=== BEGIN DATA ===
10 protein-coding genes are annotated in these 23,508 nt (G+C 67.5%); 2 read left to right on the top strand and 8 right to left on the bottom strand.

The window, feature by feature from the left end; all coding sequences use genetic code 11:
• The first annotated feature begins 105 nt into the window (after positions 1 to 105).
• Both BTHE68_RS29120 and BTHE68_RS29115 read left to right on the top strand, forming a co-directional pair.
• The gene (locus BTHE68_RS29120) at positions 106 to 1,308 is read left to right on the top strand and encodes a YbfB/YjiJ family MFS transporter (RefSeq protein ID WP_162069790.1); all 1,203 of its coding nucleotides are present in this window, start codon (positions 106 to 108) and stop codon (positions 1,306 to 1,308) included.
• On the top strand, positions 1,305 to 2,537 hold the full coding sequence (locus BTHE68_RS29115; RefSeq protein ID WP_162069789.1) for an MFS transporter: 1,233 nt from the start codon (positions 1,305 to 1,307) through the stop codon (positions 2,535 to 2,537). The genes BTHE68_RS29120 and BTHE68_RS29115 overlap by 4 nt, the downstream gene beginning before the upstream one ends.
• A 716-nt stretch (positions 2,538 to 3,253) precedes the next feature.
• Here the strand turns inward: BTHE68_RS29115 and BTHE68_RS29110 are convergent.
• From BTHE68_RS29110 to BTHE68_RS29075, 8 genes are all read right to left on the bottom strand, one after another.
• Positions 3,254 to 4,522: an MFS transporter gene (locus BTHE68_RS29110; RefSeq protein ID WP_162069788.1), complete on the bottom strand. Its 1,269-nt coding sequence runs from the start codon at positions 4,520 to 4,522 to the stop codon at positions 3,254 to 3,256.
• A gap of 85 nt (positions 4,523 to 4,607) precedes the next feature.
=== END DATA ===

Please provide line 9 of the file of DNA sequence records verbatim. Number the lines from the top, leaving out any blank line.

• From BTHE68_RS29110 to BTHE68_RS29075, 8 genes are all read right to left on the bottom strand, one after another.